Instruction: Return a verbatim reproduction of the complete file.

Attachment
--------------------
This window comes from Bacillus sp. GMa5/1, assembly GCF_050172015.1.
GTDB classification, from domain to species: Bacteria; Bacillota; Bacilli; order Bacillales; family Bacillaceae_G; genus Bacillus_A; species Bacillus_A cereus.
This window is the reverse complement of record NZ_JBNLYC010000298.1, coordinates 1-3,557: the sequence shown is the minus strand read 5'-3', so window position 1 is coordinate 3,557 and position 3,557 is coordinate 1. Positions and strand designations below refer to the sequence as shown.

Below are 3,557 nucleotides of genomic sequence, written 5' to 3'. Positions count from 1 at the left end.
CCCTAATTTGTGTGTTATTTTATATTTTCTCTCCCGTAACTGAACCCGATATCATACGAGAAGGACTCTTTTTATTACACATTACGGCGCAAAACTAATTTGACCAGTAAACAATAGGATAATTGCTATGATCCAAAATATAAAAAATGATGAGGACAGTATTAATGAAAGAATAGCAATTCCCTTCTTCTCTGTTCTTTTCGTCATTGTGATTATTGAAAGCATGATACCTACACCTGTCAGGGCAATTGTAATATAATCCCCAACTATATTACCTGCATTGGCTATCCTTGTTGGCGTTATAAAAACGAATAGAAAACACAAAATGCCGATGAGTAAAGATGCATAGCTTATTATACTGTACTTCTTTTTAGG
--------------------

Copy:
This window comes from Bacillus sp. GMa5/1, assembly GCF_050172015.1.
GTDB classification, from domain to species: Bacteria; Bacillota; Bacilli; order Bacillales; family Bacillaceae_G; genus Bacillus_A; species Bacillus_A cereus.
This window is the reverse complement of record NZ_JBNLYC010000298.1, coordinates 1-3,557: the sequence shown is the minus strand read 5'-3', so window position 1 is coordinate 3,557 and position 3,557 is coordinate 1. Positions and strand designations below refer to the sequence as shown.

Below are 3,557 nucleotides of genomic sequence, written 5' to 3'. Positions count from 1 at the left end.
CCCTAATTTGTGTGTTATTTTATATTTTCTCTCCCGTAACTGAACCCGATATCATACGAGAAGGACTCTTTTTATTACACATTACGGCGCAAAACTAATTTGACCAGTAAACAATAGGATAATTGCTATGATCCAAAATATAAAAAATGATGAGGACAGTATTAATGAAAGAATAGCAATTCCCTTCTTCTCTGTTCTTTTCGTCATTGTGATTATTGAAAGCATGATACCTACACCTGTCAGGGCAATTGTAATATAATCCCCAACTATATTACCTGCATTGGCTATCCTTGTTGGCGTTATAAAAACGAATAGAAAACACAAAATGCCGATGAGTAAAGATGCATAGCTTATTATACTGTACTTCTTTTTAGG